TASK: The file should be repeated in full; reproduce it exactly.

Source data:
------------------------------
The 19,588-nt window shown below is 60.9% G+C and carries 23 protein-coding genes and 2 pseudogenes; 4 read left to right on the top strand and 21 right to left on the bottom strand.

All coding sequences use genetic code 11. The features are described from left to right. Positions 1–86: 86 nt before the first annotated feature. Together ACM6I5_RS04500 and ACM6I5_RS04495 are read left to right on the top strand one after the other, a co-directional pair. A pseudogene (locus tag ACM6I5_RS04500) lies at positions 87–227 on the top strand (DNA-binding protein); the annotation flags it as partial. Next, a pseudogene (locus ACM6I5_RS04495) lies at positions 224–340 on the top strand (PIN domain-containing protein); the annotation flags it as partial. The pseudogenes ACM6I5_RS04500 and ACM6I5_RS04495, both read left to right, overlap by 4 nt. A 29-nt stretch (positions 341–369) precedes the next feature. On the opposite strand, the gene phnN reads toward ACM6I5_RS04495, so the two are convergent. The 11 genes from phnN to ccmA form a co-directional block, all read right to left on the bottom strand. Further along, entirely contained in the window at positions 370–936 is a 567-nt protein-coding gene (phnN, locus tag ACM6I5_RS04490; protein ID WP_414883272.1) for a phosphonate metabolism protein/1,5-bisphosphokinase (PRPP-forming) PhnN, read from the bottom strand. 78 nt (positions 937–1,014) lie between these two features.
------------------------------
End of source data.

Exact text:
The 19,588-nt window shown below is 60.9% G+C and carries 23 protein-coding genes and 2 pseudogenes; 4 read left to right on the top strand and 21 right to left on the bottom strand.

All coding sequences use genetic code 11. The features are described from left to right. Positions 1–86: 86 nt before the first annotated feature. Together ACM6I5_RS04500 and ACM6I5_RS04495 are read left to right on the top strand one after the other, a co-directional pair. A pseudogene (locus tag ACM6I5_RS04500) lies at positions 87–227 on the top strand (DNA-binding protein); the annotation flags it as partial. Next, a pseudogene (locus ACM6I5_RS04495) lies at positions 224–340 on the top strand (PIN domain-containing protein); the annotation flags it as partial. The pseudogenes ACM6I5_RS04500 and ACM6I5_RS04495, both read left to right, overlap by 4 nt. A 29-nt stretch (positions 341–369) precedes the next feature. On the opposite strand, the gene phnN reads toward ACM6I5_RS04495, so the two are convergent. The 11 genes from phnN to ccmA form a co-directional block, all read right to left on the bottom strand. Further along, entirely contained in the window at positions 370–936 is a 567-nt protein-coding gene (phnN, locus tag ACM6I5_RS04490; protein ID WP_414883272.1) for a phosphonate metabolism protein/1,5-bisphosphokinase (PRPP-forming) PhnN, read from the bottom strand. 78 nt (positions 937–1,014) lie between these two features.